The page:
The irony is in accepting the parts of myself I’ve worked so diligently to fix, I realize more and more there was nothing wrong with me to begin with. And in the wise words of The Beatles…I’m learning to “Let it be.”

**This post is in memory of Debbie Ford who taught me to accept all of me…the good and the bad, the light and the dark. She believed our gifts are in the shadows. And it is only in accepting the whole of who we are that we will really become all that we are meant to be. I am forever grateful for that lesson and for the many other ways she changed my life. Wherever you are, Debbie, I hope you realize the impact you have made on the world. But most of all I hope you know how much you are loved.**

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I’d love to hear your comments below. If you liked this post, then please ‘Like’ it and share with your friends. And don’t forget to click ‘Follow’ to get email notifications whenever I post something new. But most of all…thank you for reading and being a part of my journey.

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Faking It On Facebook

Image credit unknown

Image credit unknown

Do Facebook posts seem a little too unrealistic at times? A little too saccharine sweet? A little too ‘everything’s happy and wonderful all the time’?

I’ve been struggling with Facebook lately and it has me considering this: Are the selves we present on Facebook our real selves? Or are they the version of ourselves we want other people to see? Sometimes when I scroll through my page, I have this perception that everyone has it altogether except me. I want to show my true self, but I don’t want to be the one Negative Nelly complaining about not living the life of her dreams.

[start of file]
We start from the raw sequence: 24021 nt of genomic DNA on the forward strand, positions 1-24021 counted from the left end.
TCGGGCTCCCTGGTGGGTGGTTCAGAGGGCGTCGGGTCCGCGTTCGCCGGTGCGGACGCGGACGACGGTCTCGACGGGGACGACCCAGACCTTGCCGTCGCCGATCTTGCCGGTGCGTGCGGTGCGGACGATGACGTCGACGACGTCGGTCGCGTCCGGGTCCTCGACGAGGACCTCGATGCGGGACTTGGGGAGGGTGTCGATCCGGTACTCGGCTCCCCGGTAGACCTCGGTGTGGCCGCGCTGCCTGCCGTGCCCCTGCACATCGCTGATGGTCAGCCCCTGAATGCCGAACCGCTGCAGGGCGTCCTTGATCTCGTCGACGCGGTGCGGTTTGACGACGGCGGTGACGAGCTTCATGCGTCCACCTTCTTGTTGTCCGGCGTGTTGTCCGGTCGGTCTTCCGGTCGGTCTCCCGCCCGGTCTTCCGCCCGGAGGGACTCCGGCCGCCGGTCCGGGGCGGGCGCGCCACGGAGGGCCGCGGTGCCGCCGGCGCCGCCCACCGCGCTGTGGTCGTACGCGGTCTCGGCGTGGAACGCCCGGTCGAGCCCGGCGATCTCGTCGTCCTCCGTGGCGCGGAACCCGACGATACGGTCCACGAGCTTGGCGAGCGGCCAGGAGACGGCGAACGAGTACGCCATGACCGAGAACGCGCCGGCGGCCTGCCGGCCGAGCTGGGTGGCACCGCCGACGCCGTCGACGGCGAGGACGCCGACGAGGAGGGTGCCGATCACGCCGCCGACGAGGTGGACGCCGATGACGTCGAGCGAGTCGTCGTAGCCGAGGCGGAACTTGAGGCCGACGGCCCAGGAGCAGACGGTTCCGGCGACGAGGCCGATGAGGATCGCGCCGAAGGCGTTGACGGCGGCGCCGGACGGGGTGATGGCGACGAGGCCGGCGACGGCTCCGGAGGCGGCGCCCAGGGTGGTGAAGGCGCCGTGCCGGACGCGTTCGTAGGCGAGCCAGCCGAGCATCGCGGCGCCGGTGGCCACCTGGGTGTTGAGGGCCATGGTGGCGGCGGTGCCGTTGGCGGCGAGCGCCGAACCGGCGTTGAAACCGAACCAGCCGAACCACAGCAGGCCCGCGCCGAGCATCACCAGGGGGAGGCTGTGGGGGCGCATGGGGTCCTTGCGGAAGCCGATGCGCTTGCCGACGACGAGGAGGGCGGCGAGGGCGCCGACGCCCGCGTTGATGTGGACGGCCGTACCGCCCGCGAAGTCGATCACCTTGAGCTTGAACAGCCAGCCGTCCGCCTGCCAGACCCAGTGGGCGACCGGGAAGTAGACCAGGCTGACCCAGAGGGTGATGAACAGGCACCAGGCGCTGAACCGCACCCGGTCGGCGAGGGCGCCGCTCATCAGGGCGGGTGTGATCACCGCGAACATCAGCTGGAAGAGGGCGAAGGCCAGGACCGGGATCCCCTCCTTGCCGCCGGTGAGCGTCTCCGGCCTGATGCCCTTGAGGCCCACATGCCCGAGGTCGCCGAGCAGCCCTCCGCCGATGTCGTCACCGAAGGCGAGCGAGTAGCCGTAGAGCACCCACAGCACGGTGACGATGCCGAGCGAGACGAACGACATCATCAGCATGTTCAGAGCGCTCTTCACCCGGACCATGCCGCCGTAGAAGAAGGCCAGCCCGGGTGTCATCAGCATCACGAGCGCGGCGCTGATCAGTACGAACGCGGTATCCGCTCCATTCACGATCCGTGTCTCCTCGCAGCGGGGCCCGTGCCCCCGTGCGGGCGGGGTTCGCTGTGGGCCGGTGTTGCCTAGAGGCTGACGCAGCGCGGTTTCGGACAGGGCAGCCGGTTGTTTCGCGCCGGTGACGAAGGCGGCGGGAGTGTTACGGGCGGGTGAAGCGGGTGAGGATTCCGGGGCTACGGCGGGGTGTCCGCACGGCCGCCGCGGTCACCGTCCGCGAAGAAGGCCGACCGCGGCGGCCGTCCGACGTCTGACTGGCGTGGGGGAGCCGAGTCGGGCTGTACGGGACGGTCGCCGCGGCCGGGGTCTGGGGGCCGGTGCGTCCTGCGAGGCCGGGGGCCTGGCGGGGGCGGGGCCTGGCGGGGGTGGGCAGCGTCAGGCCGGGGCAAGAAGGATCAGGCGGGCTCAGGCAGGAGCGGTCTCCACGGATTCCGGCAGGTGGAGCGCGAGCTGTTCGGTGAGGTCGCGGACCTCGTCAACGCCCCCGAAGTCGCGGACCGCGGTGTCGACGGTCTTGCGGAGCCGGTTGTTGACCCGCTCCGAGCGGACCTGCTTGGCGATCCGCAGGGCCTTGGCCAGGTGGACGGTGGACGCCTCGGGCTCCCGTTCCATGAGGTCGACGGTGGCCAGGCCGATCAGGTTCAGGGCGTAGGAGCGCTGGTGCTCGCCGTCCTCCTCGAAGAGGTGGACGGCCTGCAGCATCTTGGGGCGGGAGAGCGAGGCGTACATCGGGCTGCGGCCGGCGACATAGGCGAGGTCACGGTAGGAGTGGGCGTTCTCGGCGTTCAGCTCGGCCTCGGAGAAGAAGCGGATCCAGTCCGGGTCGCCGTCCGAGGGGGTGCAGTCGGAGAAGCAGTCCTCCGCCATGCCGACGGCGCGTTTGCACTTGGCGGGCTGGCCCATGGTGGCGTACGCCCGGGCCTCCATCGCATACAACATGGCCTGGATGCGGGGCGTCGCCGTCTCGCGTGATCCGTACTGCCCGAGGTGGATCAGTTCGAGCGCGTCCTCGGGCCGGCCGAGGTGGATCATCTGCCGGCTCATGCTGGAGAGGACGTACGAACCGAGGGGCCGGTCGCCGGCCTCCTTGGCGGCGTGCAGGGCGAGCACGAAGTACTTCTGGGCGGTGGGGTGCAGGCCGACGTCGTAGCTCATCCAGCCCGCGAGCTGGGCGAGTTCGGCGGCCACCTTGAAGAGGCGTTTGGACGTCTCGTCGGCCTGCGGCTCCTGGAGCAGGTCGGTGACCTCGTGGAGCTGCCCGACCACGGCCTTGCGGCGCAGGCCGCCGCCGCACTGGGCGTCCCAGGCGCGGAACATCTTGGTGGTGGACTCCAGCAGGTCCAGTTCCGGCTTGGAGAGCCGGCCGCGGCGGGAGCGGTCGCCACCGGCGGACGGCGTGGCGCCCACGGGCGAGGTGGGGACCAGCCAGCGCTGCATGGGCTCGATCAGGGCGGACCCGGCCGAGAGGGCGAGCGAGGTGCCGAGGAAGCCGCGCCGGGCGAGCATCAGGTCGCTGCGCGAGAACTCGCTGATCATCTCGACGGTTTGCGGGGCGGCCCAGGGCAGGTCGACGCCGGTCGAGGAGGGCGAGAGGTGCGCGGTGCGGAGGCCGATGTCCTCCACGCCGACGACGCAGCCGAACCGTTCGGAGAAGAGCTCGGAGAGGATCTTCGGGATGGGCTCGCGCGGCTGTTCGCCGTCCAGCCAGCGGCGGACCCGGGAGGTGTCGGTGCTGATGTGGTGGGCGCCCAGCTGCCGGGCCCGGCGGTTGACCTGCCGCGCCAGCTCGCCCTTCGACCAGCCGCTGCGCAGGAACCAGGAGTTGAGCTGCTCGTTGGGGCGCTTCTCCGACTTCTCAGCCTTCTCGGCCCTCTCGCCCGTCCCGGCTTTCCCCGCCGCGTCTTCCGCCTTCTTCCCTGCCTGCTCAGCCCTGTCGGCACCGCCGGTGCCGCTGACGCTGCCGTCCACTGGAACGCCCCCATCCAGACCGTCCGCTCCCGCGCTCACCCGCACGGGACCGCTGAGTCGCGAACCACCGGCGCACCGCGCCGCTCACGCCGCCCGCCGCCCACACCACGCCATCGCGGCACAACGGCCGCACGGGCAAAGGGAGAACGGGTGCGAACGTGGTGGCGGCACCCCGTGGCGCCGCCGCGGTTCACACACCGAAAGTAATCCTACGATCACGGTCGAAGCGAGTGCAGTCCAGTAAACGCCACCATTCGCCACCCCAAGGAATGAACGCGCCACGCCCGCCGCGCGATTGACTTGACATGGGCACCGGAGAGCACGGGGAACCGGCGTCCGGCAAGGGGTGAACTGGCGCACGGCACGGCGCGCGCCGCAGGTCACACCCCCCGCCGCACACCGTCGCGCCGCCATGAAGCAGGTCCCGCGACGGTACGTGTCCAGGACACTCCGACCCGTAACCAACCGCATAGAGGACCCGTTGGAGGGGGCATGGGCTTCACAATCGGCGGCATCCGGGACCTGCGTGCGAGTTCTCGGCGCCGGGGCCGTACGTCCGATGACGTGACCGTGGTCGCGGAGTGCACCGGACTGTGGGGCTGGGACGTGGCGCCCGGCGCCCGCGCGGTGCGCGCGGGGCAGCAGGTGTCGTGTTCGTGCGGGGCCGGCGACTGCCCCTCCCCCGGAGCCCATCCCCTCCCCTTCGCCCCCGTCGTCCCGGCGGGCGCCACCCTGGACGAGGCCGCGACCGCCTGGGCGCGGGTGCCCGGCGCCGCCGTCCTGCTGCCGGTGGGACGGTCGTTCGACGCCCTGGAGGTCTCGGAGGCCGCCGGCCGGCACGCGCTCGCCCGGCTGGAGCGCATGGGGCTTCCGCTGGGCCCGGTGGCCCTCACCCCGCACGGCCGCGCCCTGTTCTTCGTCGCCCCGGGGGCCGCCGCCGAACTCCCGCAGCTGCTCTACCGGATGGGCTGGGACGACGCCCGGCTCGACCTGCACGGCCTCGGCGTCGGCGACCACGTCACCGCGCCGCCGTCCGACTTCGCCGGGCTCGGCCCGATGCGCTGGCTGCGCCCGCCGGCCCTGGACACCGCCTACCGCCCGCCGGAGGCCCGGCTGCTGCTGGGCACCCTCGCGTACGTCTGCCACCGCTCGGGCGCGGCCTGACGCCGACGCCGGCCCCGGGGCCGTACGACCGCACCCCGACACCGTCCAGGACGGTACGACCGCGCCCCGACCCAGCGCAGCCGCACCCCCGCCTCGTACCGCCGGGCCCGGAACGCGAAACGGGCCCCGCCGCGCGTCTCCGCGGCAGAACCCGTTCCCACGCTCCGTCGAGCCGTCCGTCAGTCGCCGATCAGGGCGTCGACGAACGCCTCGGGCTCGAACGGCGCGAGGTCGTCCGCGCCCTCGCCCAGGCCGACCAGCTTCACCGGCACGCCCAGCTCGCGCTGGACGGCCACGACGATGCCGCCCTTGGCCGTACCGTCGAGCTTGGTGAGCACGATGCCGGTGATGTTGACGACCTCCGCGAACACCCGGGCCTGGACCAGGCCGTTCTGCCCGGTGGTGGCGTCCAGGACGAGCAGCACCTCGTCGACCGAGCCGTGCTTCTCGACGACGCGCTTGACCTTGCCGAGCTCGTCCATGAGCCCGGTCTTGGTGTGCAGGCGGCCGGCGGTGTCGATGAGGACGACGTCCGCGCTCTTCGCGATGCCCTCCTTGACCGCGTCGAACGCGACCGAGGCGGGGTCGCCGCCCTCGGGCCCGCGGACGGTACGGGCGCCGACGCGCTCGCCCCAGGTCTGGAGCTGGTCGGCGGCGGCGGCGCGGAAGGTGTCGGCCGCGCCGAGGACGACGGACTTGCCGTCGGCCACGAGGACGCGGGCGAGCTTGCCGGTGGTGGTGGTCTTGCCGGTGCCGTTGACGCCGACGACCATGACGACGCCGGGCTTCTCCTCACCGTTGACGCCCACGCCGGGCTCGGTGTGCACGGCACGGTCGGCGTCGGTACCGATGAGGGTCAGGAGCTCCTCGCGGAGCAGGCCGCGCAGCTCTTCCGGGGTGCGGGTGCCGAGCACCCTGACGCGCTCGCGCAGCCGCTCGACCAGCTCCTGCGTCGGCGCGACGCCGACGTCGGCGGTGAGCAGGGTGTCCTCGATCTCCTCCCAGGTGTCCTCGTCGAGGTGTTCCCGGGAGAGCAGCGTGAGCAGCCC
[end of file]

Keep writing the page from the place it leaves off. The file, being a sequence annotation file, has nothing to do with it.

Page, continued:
In Sheryl Paul’s recent post Delete Your Facebook Account: A Revolutionary Act, she writes, “The bottom line is that very few people – if anyone – tell the whole truth on Facebook. Most people present a skewed slice of their life which is inevitably their “best”, most polished self. This creates a fantasy world where the message is: Nobody struggles. Nobody questions. Nobody has anxiety. Nobody has depression. Nobody doubts.”

I definitely struggle, question, have anxiety, depression and doubt, but I’ll be the first to admit I don’t always share my true feelings on Facebook. When I’m feeling lousy I generally tend to stay away…or at least not post anything. I don’t want to be perceived as “that person” as my friend Jina says.

But some days I just want to say fuck this shit! I’m feeling lousy so could you all stop drinking the kool-aid and let me have my moment? Don’t you ever feel lousy too?

Don’t get me wrong. I’m not suggesting everyone air their dirty laundry or use Facebook as a place to be nasty to others. But I appreciate honesty. We all have difficult times in our lives. Our marriages fall apart, our kid gets kicked out of school, we battle life-threatening illnesses, we make big, scary changes, things don’t turn out as we expected. Is it really so wrong to let other people see our fears and disappointments? Why do we feel compelled to hide those parts of ourselves?

I, for one, would like to see more realism. And that starts with me.

My commitment with this blog and in all areas of my life is to be more authentic, more real, more me. But when I don’t feel safe to share how I’m really feeling (on Facebook or anywhere else), I’m not being authentic. I’m being the version of me I want you to see…happy, positive, together. The version of me I think you won’t judge.

But that’s not the real me. At least not every day. I have many ‘good’ days. But some days are hard, frustrating, and downright shitty! What if we could all share a little more of our real selves with one another?

I do love that I have so many positive people on Facebook. And I mostly enjoy their inspirational, upbeat and positive posts. But some days they just don’t resonate with me. And on those days I have to choose whether to be honest about where I’m at or just stay off Facebook for the safety of all concerned.